building up a team of young players.
iinsnn
MUDID
the history of civiliiatioTU Itsfihrt
when fenced rasoes eradoallr became the
ie Sings" wnacects&d-. Now"harbed- Wh in.
wovnaMut in frqnfc tj$-injfrell poseUok
party below? A reaches jpeir trencfeee.
NEW FAST MAIL
TfiipiED
Burleson Orders B.etter.Ser
. vice for Texas, Ner Mex
ico and Arizona.
Washington. D. C, Feb. 13. New ar-
rangeinentis for faster, mall train ser-
' j
vice between Chicago and the Pacific
coast were announced today by post
master general Burleson, 'be changes
,will 'affect the service in Missouri. Kan
sas, Colorado, Oklahoma,-. Texas, New
Mexico, Arizona. and California.
' One newmaH train beiyi sfen ' Chicago
ana Los Angeles taiu make the-run in
j &4 hours and Mm'iBuAs "over the Santa
Fe The -time, of other trains through
various .states.'wnibe' slanged in
conformity, to- improve connections.
Thq, Missouri Pacific and Pennsylvania
have arrange new soheduiej to agree.
15,000,000 Cattle
Roam El Paso Ranges
Beyond question 1 Paso is the center of the greatest cattle producing
area in the world. That is why cattle producing is of such ital importance
to El Taso and Why it i regarded as El Paso's chiefest industry and asset.
The annual convention of the Southwestern and Panhandle Cattle Growers'
association will be held in this city during the first week in March and will
attract thousands of cattle growers, buyers and feeders and their families to
thie city for that occasion.
ADVERTISERS
Should not fail to take advantage ef the opportunity which will be afforded
them to acquaint these visitors with what they have on sale. Many -n ill
be here from the ranches and the smaller cattle towns throughout the "cattle
growing area of Arizona," New Mexico, Texas and Northern Mexico, tributary
to 1 Paso, and many tHM corns prepared to supply their spring and summer
needs from the stock of El Paso merchants.
THE CATTLEMEN'S EDITION
i ...of...
THE HERALD
Of which 30(000 copies will be printed and distributed to carefully selected
lists of-names ef cattle growers, feeders and buyers .will afford an admirable
medium through which to reach this especially desirable class ot prospective
buyers. If you have not reserved space in this edition
RESERVE SPACE NOW
Civilian Natives Begin Evac
uation and Are Pouring
Into Switzerland.
CAPTUREWARSA W,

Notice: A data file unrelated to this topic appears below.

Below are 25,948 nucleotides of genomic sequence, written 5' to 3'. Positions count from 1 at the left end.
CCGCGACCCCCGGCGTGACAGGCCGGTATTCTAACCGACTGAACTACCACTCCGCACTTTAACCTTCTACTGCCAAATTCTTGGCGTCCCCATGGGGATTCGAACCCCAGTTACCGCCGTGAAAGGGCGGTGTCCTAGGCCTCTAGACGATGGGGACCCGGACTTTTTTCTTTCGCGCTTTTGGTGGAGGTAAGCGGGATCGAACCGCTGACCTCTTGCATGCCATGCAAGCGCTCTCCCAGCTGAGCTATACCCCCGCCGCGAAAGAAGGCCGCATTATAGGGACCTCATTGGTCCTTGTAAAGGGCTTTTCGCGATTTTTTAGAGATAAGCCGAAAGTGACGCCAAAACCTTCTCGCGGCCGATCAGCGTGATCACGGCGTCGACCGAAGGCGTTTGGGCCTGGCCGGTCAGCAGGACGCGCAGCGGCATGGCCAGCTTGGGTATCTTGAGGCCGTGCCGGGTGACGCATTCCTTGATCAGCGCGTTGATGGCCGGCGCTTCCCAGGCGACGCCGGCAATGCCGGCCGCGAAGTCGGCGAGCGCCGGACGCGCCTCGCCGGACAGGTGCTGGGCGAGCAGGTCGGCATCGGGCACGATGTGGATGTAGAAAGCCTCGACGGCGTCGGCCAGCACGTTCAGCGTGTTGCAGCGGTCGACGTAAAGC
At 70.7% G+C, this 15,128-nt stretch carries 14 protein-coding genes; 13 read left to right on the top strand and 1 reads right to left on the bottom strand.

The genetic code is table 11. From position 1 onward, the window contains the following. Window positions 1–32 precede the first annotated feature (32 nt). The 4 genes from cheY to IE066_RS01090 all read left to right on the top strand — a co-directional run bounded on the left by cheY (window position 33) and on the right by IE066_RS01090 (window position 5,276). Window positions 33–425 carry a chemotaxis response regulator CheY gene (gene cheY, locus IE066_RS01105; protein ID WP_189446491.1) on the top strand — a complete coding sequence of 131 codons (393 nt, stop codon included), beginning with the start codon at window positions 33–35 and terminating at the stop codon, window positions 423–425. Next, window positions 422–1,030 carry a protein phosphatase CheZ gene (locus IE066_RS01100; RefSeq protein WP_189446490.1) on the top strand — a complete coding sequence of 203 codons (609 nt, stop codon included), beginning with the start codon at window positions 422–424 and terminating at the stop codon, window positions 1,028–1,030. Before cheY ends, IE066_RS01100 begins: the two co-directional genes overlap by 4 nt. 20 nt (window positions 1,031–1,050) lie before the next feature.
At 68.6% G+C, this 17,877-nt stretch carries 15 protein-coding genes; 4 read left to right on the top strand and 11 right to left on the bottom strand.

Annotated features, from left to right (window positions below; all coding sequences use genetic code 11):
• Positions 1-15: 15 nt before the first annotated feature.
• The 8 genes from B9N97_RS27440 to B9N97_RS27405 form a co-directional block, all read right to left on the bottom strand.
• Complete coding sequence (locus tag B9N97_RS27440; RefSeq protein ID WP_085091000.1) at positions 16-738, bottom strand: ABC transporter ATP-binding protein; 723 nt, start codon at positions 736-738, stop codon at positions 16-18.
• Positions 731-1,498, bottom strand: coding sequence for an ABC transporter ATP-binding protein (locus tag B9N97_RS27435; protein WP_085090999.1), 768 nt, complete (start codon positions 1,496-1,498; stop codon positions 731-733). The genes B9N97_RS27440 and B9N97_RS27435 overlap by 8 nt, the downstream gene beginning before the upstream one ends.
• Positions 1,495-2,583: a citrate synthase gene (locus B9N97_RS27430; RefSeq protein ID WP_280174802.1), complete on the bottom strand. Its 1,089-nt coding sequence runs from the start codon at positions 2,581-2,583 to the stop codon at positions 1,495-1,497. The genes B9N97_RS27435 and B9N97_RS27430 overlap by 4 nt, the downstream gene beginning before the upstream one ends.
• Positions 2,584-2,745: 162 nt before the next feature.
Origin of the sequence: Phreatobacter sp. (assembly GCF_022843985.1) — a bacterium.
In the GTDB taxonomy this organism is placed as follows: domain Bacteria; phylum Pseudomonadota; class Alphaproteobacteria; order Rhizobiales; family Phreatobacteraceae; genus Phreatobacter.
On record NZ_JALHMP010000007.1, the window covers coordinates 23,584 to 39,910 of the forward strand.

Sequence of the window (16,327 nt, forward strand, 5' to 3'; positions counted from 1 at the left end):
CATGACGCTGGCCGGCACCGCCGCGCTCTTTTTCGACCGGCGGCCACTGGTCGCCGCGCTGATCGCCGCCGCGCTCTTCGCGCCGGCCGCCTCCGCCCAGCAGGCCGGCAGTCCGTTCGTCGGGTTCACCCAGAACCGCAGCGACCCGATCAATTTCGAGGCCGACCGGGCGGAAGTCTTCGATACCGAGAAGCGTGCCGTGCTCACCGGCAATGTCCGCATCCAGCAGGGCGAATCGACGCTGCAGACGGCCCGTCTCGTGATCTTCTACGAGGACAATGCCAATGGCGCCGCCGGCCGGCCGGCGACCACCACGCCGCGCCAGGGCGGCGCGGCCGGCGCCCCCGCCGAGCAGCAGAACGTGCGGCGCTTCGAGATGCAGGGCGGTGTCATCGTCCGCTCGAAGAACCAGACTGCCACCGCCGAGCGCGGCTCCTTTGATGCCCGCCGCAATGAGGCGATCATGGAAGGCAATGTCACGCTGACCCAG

KAISER ORDERS
Germans Shell Nieuport, and
Ten Aviators Drop Bombs
On Verdun, France.
GEXBVA. Switzerland, Feb. 13
The reported expulsion of all
foreigners from the part of
upper Alsace still occupied by the
German, ba been confirmed, and St
is also stated that a complete evac
uation by the civilian population
has been commenced. All young
boya already hare been sent aeross
the Rhine, and now old men, women
and children are leafing, many
crossing- the Siriu frontier at Basel
and other points irbrre speelal re
lief committees have been organ
ized to take care of them. The ex
pulsion order la unexplained.
The bombardment of Than has
xear laereSHeA la la (nutty in
tW tea W data and, te ale ef ffae
dee fMt f aattliv tfce flame es
tt hr iaratrHWi The? torse eot-
' saewnfua; -mrllw and wen vIhk
jihes, ewatMtttinir the most impor
tant teihiatry of the town, are now
only heaps of atone. Cernay also
haa 'been -Virtually destroyed. Vbout
AlMilreb the artillery has been par
tieaisrjy. active, the guns on both
sides betas hidden under the snow
to conceal them from reconnolter-Ina-
aircraft constantly crulslnc
over this part of Alsace.
T ONDON, Eng.
I , William of
Feb 13. Emperor
Germany received
field marshal von Hindenburg on
the eastern battle front on Friday and
it was decided, at the kaiser's order, to
make a renewed dash for Warsaw next
week, according to a dispatch from
Amsterdam to the Exchange Tele
graph company.
The German emperor, the message
adds, is said to be anxious that the
Polish capital be taken before the next
meeting of the Reichstag in order to
Induce the house to -vote a new war
loan without opposition.
The retirement of the Russian forces
in east Prussia and the great British
air raid on the coast of Belgium ap
pear today as the biggest factors in the
military situation.
Germans Report Victory.
As in other important encounters in
the eastern arena of the war, the claims
rof the opponents disagree as to the
strategic importance ot the German
movement Into, east Prussia. The Ger
mans are hairing it as a great victor v.
Berlin is decorated with flags. Petro
grad declares- the-'RTtssians are delib
erately realigning taefr forces on their
own territory, supported by 'their own
forts, andlhat the decisive conflict is
yet to come.
The battling in the Carpathians in
going on in the' snow,, but the informa
tion from this field of activities is
most scant and the indications reach -(Continued
on Page Three.